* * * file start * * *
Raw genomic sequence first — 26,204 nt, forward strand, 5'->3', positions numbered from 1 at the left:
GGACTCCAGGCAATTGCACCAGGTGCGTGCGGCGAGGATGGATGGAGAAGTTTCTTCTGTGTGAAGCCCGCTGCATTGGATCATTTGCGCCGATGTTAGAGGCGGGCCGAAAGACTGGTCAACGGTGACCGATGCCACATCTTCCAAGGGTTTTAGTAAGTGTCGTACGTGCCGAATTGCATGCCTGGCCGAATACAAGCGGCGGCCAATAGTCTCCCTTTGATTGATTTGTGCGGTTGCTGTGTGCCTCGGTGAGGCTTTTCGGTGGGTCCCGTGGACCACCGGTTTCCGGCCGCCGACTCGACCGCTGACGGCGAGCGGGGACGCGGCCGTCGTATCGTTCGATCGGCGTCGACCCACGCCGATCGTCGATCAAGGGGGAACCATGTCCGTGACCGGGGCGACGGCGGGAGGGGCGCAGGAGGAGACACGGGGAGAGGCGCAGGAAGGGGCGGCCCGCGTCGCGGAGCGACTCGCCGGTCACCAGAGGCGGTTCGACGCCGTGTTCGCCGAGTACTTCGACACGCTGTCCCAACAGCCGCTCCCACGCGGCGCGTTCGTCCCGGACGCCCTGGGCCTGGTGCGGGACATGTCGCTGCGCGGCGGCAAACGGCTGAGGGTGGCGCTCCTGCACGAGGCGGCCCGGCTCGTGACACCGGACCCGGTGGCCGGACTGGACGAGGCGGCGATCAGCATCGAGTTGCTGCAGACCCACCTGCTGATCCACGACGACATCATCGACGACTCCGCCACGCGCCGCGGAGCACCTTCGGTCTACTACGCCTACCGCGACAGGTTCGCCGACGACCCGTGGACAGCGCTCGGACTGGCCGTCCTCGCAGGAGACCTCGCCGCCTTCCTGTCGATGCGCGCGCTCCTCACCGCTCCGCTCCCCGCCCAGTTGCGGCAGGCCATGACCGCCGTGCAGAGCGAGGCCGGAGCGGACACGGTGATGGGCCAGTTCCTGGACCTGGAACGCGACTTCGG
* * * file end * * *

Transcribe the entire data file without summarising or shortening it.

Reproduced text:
Raw genomic sequence first — 26,204 nt, forward strand, 5'->3', positions numbered from 1 at the left:
GGACTCCAGGCAATTGCACCAGGTGCGTGCGGCGAGGATGGATGGAGAAGTTTCTTCTGTGTGAAGCCCGCTGCATTGGATCATTTGCGCCGATGTTAGAGGCGGGCCGAAAGACTGGTCAACGGTGACCGATGCCACATCTTCCAAGGGTTTTAGTAAGTGTCGTACGTGCCGAATTGCATGCCTGGCCGAATACAAGCGGCGGCCAATAGTCTCCCTTTGATTGATTTGTGCGGTTGCTGTGTGCCTCGGTGAGGCTTTTCGGTGGGTCCCGTGGACCACCGGTTTCCGGCCGCCGACTCGACCGCTGACGGCGAGCGGGGACGCGGCCGTCGTATCGTTCGATCGGCGTCGACCCACGCCGATCGTCGATCAAGGGGGAACCATGTCCGTGACCGGGGCGACGGCGGGAGGGGCGCAGGAGGAGACACGGGGAGAGGCGCAGGAAGGGGCGGCCCGCGTCGCGGAGCGACTCGCCGGTCACCAGAGGCGGTTCGACGCCGTGTTCGCCGAGTACTTCGACACGCTGTCCCAACAGCCGCTCCCACGCGGCGCGTTCGTCCCGGACGCCCTGGGCCTGGTGCGGGACATGTCGCTGCGCGGCGGCAAACGGCTGAGGGTGGCGCTCCTGCACGAGGCGGCCCGGCTCGTGACACCGGACCCGGTGGCCGGACTGGACGAGGCGGCGATCAGCATCGAGTTGCTGCAGACCCACCTGCTGATCCACGACGACATCATCGACGACTCCGCCACGCGCCGCGGAGCACCTTCGGTCTACTACGCCTACCGCGACAGGTTCGCCGACGACCCGTGGACAGCGCTCGGACTGGCCGTCCTCGCAGGAGACCTCGCCGCCTTCCTGTCGATGCGCGCGCTCCTCACCGCTCCGCTCCCCGCCCAGTTGCGGCAGGCCATGACCGCCGTGCAGAGCGAGGCCGGAGCGGACACGGTGATGGGCCAGTTCCTGGACCTGGAACGCGACTTCGG